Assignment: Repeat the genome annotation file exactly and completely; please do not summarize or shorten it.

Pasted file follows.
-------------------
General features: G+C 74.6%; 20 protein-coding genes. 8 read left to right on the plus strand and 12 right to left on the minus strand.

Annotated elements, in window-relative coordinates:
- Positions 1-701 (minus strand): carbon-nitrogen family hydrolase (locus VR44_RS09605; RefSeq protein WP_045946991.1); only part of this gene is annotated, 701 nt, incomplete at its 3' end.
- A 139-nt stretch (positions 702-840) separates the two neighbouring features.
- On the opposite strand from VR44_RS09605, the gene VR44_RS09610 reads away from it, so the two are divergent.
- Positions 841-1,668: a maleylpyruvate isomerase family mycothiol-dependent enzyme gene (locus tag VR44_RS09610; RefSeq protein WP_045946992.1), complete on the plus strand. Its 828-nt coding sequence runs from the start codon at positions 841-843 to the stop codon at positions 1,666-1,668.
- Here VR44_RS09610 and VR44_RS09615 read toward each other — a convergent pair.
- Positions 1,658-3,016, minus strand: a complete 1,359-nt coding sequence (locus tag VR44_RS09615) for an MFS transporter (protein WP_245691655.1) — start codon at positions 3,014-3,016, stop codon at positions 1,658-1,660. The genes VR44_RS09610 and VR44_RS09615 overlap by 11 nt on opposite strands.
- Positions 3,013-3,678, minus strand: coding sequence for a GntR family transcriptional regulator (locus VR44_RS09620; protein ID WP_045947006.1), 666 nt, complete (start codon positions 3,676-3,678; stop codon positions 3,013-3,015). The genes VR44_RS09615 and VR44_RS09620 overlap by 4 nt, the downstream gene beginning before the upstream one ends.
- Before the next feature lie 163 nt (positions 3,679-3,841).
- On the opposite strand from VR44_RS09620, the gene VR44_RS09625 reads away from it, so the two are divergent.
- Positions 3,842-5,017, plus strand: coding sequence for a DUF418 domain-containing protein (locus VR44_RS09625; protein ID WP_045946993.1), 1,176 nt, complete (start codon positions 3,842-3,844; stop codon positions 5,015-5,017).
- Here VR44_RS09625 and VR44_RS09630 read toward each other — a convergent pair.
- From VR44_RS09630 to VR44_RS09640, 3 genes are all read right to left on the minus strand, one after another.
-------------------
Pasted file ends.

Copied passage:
General features: G+C 74.6%; 20 protein-coding genes. 8 read left to right on the plus strand and 12 right to left on the minus strand.

Annotated elements, in window-relative coordinates:
- Positions 1-701 (minus strand): carbon-nitrogen family hydrolase (locus VR44_RS09605; RefSeq protein WP_045946991.1); only part of this gene is annotated, 701 nt, incomplete at its 3' end.
- A 139-nt stretch (positions 702-840) separates the two neighbouring features.
- On the opposite strand from VR44_RS09605, the gene VR44_RS09610 reads away from it, so the two are divergent.
- Positions 841-1,668: a maleylpyruvate isomerase family mycothiol-dependent enzyme gene (locus tag VR44_RS09610; RefSeq protein WP_045946992.1), complete on the plus strand. Its 828-nt coding sequence runs from the start codon at positions 841-843 to the stop codon at positions 1,666-1,668.
- Here VR44_RS09610 and VR44_RS09615 read toward each other — a convergent pair.
- Positions 1,658-3,016, minus strand: a complete 1,359-nt coding sequence (locus tag VR44_RS09615) for an MFS transporter (protein WP_245691655.1) — start codon at positions 3,014-3,016, stop codon at positions 1,658-1,660. The genes VR44_RS09610 and VR44_RS09615 overlap by 11 nt on opposite strands.
- Positions 3,013-3,678, minus strand: coding sequence for a GntR family transcriptional regulator (locus VR44_RS09620; protein ID WP_045947006.1), 666 nt, complete (start codon positions 3,676-3,678; stop codon positions 3,013-3,015). The genes VR44_RS09615 and VR44_RS09620 overlap by 4 nt, the downstream gene beginning before the upstream one ends.
- Before the next feature lie 163 nt (positions 3,679-3,841).
- On the opposite strand from VR44_RS09620, the gene VR44_RS09625 reads away from it, so the two are divergent.
- Positions 3,842-5,017, plus strand: coding sequence for a DUF418 domain-containing protein (locus VR44_RS09625; protein ID WP_045946993.1), 1,176 nt, complete (start codon positions 3,842-3,844; stop codon positions 5,015-5,017).
- Here VR44_RS09625 and VR44_RS09630 read toward each other — a convergent pair.
- From VR44_RS09630 to VR44_RS09640, 3 genes are all read right to left on the minus strand, one after another.